Most people wish to think about funerals, and all things related to death, as little as possible. While that’s understandable, it’s not very practical. Whether we like to acknowledge it or not, there’s a 100% incidence of death. It’s foolish to ignore something that is guaranteed to happen.

So, for those acknowledging the inevitability, what is there to do about it anyway? Many find that advance planning of final needs gives them peace of mind, allowing them to get rid of that nagging thought, much like planning for college or saving for a wedding. Advance planning of final needs can take several forms.

At its simplest, advance planning means acknowledging that, some day in the future, death will occur and something must be done. A simple funeral plan might include defining one’s choice for cremation or burial, a military funeral or a religious funeral, or a wake and funeral versus a memorial service.

A more in-depth funeral plan includes a choice of celebrant and eulogizer, names of pallbearers, preferred funeral readings, and choice of funeral music. Considering these details in advance allows you to define your preferences, and, as importantly, communicate them to your family. It’s critically important that families understand each other’s preferences for final needs both to honor wishes and to avoid or reduce stress and conflict.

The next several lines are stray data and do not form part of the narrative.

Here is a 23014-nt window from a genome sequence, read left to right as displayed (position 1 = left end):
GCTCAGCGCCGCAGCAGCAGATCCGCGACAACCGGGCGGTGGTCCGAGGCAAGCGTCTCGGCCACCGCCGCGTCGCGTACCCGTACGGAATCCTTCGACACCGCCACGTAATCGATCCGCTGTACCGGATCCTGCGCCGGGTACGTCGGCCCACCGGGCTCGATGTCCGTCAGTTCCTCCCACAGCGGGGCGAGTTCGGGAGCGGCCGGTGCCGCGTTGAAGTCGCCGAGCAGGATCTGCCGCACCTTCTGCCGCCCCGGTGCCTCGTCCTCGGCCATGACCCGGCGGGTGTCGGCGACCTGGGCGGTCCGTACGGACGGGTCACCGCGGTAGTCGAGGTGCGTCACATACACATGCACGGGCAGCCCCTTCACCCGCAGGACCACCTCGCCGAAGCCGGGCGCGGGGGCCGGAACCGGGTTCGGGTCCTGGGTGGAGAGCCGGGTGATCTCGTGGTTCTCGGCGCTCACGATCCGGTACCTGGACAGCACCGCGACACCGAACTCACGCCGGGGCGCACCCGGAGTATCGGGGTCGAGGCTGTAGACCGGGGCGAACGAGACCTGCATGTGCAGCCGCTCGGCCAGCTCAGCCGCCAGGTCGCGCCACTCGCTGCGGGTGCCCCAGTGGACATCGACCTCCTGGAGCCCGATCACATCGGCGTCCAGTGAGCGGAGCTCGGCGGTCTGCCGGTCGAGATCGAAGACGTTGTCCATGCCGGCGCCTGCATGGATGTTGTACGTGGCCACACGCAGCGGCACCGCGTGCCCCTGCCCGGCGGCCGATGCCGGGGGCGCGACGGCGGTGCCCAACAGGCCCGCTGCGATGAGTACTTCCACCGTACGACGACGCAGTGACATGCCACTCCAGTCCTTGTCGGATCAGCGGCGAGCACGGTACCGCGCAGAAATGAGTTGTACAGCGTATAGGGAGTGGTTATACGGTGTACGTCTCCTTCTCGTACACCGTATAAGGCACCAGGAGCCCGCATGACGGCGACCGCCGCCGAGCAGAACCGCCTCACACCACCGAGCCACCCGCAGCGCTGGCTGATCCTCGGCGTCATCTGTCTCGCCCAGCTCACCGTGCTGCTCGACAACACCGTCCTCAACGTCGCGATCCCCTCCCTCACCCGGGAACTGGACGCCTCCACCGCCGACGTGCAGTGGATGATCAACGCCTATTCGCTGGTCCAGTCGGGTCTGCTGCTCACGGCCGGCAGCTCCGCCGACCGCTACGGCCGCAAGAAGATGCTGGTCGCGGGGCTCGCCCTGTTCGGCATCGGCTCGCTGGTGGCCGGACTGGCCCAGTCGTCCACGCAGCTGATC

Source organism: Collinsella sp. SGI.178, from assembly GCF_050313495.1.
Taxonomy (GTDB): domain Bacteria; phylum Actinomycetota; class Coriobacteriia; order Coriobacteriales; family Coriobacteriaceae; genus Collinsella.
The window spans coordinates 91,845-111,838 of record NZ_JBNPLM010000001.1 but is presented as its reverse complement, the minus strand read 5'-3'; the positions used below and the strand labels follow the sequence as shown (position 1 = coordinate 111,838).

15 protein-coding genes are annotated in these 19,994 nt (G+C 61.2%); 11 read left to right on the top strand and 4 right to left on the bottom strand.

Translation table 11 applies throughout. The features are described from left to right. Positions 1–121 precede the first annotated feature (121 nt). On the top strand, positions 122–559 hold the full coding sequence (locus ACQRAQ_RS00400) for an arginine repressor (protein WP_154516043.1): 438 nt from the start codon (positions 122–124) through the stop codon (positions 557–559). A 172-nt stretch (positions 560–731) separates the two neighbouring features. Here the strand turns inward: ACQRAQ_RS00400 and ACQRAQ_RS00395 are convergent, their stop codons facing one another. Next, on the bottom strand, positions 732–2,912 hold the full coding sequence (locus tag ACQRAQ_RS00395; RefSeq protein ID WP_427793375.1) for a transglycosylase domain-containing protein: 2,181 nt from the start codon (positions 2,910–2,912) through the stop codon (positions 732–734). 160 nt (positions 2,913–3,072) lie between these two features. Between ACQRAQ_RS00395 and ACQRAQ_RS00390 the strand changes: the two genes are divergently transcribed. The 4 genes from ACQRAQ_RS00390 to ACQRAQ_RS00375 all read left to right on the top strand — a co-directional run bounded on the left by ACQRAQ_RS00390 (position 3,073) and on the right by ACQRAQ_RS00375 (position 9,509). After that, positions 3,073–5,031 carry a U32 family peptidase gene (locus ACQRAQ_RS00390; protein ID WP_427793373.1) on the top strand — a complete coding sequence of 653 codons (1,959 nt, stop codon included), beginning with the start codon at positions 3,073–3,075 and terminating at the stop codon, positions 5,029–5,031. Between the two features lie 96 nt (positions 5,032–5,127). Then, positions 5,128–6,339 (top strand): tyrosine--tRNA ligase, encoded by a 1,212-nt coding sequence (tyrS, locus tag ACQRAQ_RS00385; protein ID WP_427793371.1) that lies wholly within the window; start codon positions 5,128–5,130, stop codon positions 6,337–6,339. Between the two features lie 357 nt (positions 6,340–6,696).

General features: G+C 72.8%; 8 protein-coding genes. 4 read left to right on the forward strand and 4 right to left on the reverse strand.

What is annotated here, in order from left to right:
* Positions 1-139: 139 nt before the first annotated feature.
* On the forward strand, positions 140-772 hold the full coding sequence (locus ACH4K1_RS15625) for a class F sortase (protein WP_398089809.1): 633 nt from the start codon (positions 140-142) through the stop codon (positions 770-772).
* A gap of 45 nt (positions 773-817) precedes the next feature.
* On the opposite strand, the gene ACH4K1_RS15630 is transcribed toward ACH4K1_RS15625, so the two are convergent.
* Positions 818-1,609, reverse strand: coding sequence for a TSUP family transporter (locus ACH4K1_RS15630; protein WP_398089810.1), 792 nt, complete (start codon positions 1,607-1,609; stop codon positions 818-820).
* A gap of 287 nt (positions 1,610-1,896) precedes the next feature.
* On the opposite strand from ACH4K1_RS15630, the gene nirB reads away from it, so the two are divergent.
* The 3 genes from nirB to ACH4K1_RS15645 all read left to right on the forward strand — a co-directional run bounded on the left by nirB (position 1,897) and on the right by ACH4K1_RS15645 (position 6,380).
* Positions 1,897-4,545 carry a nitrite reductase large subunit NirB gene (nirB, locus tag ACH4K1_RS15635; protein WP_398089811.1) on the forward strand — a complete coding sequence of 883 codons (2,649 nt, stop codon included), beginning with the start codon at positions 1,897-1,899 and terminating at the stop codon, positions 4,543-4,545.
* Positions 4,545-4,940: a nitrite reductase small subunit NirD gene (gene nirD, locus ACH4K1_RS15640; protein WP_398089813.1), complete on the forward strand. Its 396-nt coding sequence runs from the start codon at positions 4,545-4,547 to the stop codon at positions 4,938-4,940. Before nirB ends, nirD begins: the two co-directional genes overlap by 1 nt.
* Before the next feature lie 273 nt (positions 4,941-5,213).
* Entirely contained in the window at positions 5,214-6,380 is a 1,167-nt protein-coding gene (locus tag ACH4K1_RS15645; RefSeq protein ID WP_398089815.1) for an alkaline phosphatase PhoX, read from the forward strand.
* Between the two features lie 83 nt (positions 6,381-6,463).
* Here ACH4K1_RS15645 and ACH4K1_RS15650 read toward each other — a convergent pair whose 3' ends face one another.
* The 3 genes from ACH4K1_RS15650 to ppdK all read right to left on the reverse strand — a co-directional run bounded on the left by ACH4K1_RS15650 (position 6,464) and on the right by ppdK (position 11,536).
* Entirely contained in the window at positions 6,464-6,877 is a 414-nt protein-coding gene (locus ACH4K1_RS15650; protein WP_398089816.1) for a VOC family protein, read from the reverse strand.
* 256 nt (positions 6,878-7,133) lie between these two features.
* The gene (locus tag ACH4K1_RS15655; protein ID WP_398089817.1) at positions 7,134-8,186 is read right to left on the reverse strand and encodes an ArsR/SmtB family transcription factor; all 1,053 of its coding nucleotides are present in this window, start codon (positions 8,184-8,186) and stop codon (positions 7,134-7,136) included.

The most complete funeral planning happens by sitting with a funeral director and formalizing a funeral or cremation plan. Once the details have been defined, the plan is paid for so that no more planning or payment is required. Prepayment generally provides the lowest funeral price or cremation price, and protects the family from coming up with funeral funds at the time of death.

Are there disadvantages to planning? Possibly. If you communicate your preferences to your family, and then alter your preferences without communicating that change, your family may not know and accommodate your wishes.

Advance payment requires trust in the business you contract with as well as a carefully considered contract. With prepayment, planners must ensure that the contract provides for all negotiated funeral services, and that services that are covered, or not covered, are carefully detailed. Some contracts contain clauses to address backing out of the contract, either due to relocation or a change of heart. Before signing a contract and prepaying for funeral services, read the agreement carefully, and fully understand all inclusions. Lastly, preplanning and prepaying for funeral costs only makes sense if you trust the funeral home or cremation service you sign with.

For more information on funeral planning, don’t hesitate to contact us at the John P. Donohue Funeral Home & Cremation Services, an Upper Darby funeral home providing greater Philadelphia funeral services. Funeral Director Bart Cavanagh and our caring staff are always available to help.